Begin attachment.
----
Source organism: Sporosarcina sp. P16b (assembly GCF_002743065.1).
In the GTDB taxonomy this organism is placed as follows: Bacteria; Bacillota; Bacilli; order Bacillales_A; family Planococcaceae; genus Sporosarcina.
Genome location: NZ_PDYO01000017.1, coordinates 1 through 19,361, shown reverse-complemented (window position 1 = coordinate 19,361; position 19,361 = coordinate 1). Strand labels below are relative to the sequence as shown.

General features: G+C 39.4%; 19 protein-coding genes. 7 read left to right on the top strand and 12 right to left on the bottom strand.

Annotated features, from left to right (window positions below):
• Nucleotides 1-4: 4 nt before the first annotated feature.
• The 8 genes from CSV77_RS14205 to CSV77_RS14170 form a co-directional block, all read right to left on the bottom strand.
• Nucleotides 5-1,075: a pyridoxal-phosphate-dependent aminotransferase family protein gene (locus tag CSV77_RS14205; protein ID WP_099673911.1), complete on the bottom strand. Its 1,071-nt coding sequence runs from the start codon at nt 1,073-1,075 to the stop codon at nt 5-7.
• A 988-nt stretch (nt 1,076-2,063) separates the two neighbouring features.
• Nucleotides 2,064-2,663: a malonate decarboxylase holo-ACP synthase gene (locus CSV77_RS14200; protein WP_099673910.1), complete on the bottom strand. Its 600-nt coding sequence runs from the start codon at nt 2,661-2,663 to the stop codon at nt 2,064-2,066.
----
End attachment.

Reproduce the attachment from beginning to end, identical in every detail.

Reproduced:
Source organism: Sporosarcina sp. P16b (assembly GCF_002743065.1).
In the GTDB taxonomy this organism is placed as follows: Bacteria; Bacillota; Bacilli; order Bacillales_A; family Planococcaceae; genus Sporosarcina.
Genome location: NZ_PDYO01000017.1, coordinates 1 through 19,361, shown reverse-complemented (window position 1 = coordinate 19,361; position 19,361 = coordinate 1). Strand labels below are relative to the sequence as shown.

General features: G+C 39.4%; 19 protein-coding genes. 7 read left to right on the top strand and 12 right to left on the bottom strand.

Annotated features, from left to right (window positions below):
• Nucleotides 1-4: 4 nt before the first annotated feature.
• The 8 genes from CSV77_RS14205 to CSV77_RS14170 form a co-directional block, all read right to left on the bottom strand.
• Nucleotides 5-1,075: a pyridoxal-phosphate-dependent aminotransferase family protein gene (locus tag CSV77_RS14205; protein ID WP_099673911.1), complete on the bottom strand. Its 1,071-nt coding sequence runs from the start codon at nt 1,073-1,075 to the stop codon at nt 5-7.
• A 988-nt stretch (nt 1,076-2,063) separates the two neighbouring features.
• Nucleotides 2,064-2,663: a malonate decarboxylase holo-ACP synthase gene (locus CSV77_RS14200; protein WP_099673910.1), complete on the bottom strand. Its 600-nt coding sequence runs from the start codon at nt 2,661-2,663 to the stop codon at nt 2,064-2,066.